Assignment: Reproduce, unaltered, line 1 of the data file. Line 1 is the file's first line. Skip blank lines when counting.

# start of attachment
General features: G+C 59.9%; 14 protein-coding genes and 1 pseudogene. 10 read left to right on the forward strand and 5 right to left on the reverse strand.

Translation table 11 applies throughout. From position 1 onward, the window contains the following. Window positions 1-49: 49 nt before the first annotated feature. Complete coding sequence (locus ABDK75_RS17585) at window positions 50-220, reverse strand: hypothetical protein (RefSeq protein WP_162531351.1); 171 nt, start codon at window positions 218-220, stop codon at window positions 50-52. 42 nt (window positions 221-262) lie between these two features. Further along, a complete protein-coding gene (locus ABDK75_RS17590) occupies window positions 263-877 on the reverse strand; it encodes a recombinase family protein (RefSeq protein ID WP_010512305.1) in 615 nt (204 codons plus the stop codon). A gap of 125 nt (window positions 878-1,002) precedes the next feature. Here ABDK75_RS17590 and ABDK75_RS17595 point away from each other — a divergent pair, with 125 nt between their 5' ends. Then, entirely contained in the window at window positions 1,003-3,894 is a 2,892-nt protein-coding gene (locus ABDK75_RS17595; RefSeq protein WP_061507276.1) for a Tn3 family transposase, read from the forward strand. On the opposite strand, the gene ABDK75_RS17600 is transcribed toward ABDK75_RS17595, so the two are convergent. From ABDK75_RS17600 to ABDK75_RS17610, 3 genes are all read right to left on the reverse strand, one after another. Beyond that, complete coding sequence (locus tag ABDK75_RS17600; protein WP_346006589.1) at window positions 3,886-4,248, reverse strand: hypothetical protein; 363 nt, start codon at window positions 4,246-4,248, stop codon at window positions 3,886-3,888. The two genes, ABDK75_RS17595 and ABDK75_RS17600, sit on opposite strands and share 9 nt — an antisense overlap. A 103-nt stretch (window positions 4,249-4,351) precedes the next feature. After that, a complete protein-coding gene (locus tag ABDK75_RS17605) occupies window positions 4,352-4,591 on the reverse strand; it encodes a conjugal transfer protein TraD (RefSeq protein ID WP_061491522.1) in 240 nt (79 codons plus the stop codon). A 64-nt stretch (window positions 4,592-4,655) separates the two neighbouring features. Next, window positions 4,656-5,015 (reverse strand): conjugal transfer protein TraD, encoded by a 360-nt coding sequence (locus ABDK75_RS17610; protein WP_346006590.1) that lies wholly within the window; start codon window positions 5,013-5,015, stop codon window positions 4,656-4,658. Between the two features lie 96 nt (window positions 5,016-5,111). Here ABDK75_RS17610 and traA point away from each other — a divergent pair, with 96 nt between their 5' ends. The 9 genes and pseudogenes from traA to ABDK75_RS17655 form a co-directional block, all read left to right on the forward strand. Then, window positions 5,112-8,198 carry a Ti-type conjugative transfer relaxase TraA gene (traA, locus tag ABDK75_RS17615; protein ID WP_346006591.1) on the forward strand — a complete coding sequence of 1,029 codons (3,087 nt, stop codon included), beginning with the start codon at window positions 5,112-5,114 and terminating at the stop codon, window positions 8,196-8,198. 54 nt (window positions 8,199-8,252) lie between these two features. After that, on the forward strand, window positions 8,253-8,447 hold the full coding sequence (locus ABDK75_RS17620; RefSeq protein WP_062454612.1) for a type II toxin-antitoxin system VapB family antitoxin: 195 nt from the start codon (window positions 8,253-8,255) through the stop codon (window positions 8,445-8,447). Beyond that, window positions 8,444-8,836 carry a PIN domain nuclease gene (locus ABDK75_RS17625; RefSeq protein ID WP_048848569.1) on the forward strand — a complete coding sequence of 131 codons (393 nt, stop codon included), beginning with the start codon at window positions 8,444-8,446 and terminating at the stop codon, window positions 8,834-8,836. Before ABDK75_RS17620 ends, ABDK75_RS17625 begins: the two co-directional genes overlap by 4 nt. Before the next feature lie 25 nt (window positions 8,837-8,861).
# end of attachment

General features: G+C 59.9%; 14 protein-coding genes and 1 pseudogene. 10 read left to right on the forward strand and 5 right to left on the reverse strand.